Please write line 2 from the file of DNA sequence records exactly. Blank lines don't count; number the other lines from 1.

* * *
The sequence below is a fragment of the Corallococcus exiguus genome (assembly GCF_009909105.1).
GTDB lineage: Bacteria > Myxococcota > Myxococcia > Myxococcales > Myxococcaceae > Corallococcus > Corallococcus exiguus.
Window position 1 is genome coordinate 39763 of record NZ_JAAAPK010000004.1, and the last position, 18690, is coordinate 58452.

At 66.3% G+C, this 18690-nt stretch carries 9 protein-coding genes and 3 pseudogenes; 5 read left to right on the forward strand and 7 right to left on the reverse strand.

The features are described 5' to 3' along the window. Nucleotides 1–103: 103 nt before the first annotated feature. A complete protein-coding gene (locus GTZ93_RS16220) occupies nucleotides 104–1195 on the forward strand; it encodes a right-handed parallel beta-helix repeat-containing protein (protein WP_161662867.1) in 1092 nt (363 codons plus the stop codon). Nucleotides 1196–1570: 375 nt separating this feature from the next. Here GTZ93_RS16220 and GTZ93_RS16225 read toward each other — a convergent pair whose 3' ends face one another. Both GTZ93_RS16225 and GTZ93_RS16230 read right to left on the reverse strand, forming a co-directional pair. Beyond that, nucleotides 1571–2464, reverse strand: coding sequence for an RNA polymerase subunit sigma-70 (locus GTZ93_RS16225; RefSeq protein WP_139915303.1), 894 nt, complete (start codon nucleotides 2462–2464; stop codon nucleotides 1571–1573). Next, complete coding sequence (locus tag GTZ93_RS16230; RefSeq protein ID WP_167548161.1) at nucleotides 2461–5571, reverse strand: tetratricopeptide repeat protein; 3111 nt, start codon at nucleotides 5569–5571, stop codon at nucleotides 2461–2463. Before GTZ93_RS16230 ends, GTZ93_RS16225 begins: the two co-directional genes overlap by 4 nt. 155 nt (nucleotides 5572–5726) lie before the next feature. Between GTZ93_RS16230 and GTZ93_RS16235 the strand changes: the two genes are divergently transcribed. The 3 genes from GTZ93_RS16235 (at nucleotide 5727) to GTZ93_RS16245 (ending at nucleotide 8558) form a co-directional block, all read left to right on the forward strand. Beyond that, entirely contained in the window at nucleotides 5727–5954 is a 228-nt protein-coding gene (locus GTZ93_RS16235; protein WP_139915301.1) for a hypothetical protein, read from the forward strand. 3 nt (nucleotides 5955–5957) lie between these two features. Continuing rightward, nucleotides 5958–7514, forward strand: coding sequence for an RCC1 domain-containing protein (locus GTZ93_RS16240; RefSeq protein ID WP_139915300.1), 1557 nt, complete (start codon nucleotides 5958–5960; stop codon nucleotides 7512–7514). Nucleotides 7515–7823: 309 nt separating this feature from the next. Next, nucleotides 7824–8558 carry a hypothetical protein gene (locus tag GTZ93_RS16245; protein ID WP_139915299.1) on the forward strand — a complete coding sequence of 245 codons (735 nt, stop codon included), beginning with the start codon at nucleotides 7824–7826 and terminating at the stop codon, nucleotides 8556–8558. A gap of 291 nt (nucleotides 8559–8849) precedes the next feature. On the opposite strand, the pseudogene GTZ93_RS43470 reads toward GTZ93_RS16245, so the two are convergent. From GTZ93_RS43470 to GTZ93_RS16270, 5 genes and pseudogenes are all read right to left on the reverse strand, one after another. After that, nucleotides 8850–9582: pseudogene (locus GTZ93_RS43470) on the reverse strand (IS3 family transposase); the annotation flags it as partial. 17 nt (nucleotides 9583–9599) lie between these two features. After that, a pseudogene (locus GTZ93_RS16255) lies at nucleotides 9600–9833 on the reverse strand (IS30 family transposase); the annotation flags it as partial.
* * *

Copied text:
GTDB lineage: Bacteria > Myxococcota > Myxococcia > Myxococcales > Myxococcaceae > Corallococcus > Corallococcus exiguus.